I remember the night I met the woman who would become my wife. I was at a friend's apartment in Southern California, and I saw her from across the room. She confidently walked up to me, put out her hand, and said, "Hi, I'm Lenya." On our first date, she told me about her background, her hopes, and her dreams. Thus started a long, lasting, and very satisfying relationship.

The best way to get acquainted with someone is to get firsthand knowledge from them about who they are. Essentially, that is what Moses did to God in Exodus 34. Moses asked to see God's glory, and God answered his request not with an appearance, but with a list of attributes. In this foundational passage about who God is, we see two aspects of His personality: His designation, or who He says He is, and His description, what He says about Himself.

First is His designation: God began by naming Himself. "And the Lord passed before him and proclaimed, 'The Lord, the Lord God'" (v. 6)—or Yahweh, Yahweh El in Hebrew. El is the generic term for God, but Yahweh is specific, and it means I am. This is the name God used when He introduced Himself to Moses at the burning bush in Exodus 3: "I AM WHO I AM" (v. 14). The repetition here was to emphasize to Moses that this was the same God who spoke to him back then.

What does the name I am tell us about God? It means He is the self-existent one, the only noncontingent being in the universe—that is, He doesn't depend on anybody else for His existence. It also refers to his eternal nature. God is not the great I was or I used to be; He is the great I am. And it highlights His active existence—that He is involved with humanity, not detached or aloof.

In the Bible, a person's name was far more than just an identity tag. The Hebrew people believed there was a connection between a person's name and a person's nature. Whatever they were named was often brought to bear with their character. So this is God's character, reputation, and authority—His designation: Yahweh, Yahweh El.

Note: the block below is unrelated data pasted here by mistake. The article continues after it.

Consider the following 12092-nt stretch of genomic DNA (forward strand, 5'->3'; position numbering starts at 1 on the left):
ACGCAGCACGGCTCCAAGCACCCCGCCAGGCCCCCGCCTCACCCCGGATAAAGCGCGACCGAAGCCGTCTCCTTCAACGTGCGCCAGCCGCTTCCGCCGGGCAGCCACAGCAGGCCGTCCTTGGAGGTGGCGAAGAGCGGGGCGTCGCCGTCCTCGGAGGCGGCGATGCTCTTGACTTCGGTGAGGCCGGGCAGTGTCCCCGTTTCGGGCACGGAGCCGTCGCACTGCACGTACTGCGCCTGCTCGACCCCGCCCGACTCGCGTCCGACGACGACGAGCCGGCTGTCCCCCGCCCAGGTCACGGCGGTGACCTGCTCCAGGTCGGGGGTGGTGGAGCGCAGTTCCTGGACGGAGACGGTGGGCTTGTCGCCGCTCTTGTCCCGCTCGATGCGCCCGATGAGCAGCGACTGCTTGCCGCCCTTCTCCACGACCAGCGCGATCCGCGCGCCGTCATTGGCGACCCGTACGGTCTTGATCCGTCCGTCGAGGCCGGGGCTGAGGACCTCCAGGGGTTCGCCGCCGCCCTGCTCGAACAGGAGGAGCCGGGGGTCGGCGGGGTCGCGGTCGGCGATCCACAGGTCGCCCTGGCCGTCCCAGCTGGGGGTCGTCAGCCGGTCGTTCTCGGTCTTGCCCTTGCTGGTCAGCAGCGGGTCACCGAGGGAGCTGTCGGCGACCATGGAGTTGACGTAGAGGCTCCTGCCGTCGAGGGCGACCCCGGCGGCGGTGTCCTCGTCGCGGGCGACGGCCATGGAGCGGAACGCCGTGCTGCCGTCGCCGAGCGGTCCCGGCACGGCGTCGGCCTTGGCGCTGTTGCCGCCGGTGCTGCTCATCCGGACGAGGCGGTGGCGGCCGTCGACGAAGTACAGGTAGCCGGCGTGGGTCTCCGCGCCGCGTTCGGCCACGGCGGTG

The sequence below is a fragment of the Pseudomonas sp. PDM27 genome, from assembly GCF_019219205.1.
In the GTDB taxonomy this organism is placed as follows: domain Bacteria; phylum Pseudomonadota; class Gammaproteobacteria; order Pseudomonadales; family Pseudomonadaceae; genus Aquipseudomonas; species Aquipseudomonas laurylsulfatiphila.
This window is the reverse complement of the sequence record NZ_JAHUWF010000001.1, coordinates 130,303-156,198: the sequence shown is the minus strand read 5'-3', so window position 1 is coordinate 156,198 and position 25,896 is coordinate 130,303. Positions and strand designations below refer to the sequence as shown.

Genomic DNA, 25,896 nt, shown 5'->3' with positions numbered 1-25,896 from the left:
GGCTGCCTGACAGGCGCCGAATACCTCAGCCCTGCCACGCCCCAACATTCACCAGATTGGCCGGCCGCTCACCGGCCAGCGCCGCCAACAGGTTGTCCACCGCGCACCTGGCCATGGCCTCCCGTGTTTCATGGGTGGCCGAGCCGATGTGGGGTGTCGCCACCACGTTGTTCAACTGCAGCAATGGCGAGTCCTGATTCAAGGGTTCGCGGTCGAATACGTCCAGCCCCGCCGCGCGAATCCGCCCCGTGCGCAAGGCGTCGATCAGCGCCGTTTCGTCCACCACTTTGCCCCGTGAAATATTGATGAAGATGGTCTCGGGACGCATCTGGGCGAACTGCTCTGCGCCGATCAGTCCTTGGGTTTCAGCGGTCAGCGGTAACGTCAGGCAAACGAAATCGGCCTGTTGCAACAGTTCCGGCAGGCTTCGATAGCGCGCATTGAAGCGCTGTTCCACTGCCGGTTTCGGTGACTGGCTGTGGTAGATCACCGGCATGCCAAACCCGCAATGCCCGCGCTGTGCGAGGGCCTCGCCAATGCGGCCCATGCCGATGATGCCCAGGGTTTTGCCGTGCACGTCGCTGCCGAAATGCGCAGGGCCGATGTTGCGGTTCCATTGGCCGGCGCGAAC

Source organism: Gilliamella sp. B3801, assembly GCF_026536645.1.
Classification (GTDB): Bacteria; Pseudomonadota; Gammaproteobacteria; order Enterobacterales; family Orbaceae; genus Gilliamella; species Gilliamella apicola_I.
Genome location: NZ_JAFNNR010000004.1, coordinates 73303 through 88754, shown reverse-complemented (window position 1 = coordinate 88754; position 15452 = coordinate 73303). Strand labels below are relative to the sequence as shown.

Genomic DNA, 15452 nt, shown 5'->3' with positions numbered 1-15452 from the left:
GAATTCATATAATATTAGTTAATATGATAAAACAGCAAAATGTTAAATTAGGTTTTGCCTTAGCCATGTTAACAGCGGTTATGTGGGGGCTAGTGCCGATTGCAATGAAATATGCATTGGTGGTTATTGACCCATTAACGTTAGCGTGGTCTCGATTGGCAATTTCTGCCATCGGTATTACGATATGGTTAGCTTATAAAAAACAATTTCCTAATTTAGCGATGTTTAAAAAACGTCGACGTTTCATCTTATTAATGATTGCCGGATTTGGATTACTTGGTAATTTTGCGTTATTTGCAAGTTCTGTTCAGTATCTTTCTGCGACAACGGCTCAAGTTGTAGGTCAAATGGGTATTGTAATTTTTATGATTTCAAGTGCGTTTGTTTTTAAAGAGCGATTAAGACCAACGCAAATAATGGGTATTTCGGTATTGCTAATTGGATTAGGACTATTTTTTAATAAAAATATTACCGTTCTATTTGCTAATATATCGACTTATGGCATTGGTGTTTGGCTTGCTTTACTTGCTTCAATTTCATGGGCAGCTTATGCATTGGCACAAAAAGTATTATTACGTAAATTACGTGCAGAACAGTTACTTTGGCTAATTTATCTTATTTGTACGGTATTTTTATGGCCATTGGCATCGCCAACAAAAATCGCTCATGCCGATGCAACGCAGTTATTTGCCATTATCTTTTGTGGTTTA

That brings us to God's description of who He is: "The Lord, the Lord God, merciful and gracious, longsuffering, and abounding in goodness and truth, keeping mercy for thousands, forgiving iniquity and transgression and sin, by no means clearing the guilty, visiting the iniquity of the fathers upon the children and the children's children to the third and the fourth generation" (vv. 6-7). What a description, isn't it?

Here's how Moses responded: he "made haste and bowed his head toward the earth, and worshiped" (v. 8). God introduced Himself to Moses—"Hi, I'm God. Here's what I'm like"—and Moses worshiped. All teaching of the Scriptures should lead to this; good theology is the foundation and impetus for true worship. That's why I tell worship leaders every chance I get, "Make sure your songs are filled with good theology."

Do you, like Moses, make haste to worship the Lord every time you learn more about Him? It's the fitting response, and it's one of the keys to a long, lasting, and satisfying relationship with Him.

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